e-Lit Resource
Electronic Literature Collection Volume 4

The fourth volume of the Electronic Literature Collection (ELC) was published on June 1, 2022 towards the end of the ELO’s annual conference at Como, Italy. It was edited by Kathi Inman Berens, John Thomas Murray, Lyle Skains, Rui Torres and Mia Zamora. The collection represents a wide variety of works from 42 countries. The 132 electronic literary works are produced in 31 languages, namely: Afrikaans, Ancient Chinese, Arabic, Catalan, Chinese, Danish, Dutch, English, French, German, Greek, Hungarian, Indonesian, isiXhosa, Italian, Japanese, Korean, Norwegian, Polish, Portuguese, Romanian, Russian, Setswana, Simplified Chinese, Slovak, South African Sign Language, Spanish, Swedish, Turkish, Yoruba. The highest number of works, countries and languages in the ELC4 compared to its previous collections, for example, 7 multilingual-non English in the ELC1, 14 in the ELC2 and 13 in the ELC3 suggest a heightened global recognition of e-lit ( Contents By Keywords, ELC1 , Contents By Keywords, ELC2 , Editorial Statement, ABOUT ELC3 and Collective Editorial Statement, ABOUT ELC4) .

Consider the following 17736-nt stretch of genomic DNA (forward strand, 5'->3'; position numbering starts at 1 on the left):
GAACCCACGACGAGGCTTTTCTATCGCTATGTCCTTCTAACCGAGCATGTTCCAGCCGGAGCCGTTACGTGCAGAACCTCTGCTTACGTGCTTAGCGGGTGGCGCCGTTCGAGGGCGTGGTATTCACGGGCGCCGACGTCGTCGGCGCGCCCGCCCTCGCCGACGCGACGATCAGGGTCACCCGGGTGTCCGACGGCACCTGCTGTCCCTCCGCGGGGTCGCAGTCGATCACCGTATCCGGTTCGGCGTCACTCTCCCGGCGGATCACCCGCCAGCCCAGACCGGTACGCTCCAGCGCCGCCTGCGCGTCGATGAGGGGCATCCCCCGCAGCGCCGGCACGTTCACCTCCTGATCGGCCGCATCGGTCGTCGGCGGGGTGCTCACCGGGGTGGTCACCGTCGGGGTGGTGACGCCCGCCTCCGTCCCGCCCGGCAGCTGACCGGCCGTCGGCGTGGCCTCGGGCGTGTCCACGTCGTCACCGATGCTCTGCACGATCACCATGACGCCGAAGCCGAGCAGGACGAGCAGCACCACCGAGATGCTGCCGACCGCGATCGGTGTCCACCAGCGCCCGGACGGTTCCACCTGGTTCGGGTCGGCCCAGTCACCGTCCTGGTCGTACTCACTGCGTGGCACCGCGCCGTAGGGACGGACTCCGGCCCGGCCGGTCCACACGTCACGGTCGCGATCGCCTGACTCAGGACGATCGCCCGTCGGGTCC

The evolving elit collection reflects many transformations and expansions since the publication of the first ELC volume in 2006 in terms of structural organization, diverse authorship and languages, variety of forms, the persistent redefinition of elit, interfaces, classifications and refined metadata systems for accessibility and discoverability. Together, the four volumes define the field of electronic literature. The first and second volumes published in 2006 and 2011 respectively showcase the variety of forms and introduce new organizational structures such as collecting keywords and defining forms to document the genealogy of elit. The ‘Contents By Keywords’ page in these first two volumes includes the literary genre, its definitions and exemplary works. The third volume published in 2016, for its part, demonstrates the elit field’s growth and transition through archiving not only new forms such as social media and experimental platforms (for example, Twine and netprov) but also by documenting technical details of the platforms, tools and software and introducing new categories such as ‘Country’ and ‘Language’ of the works.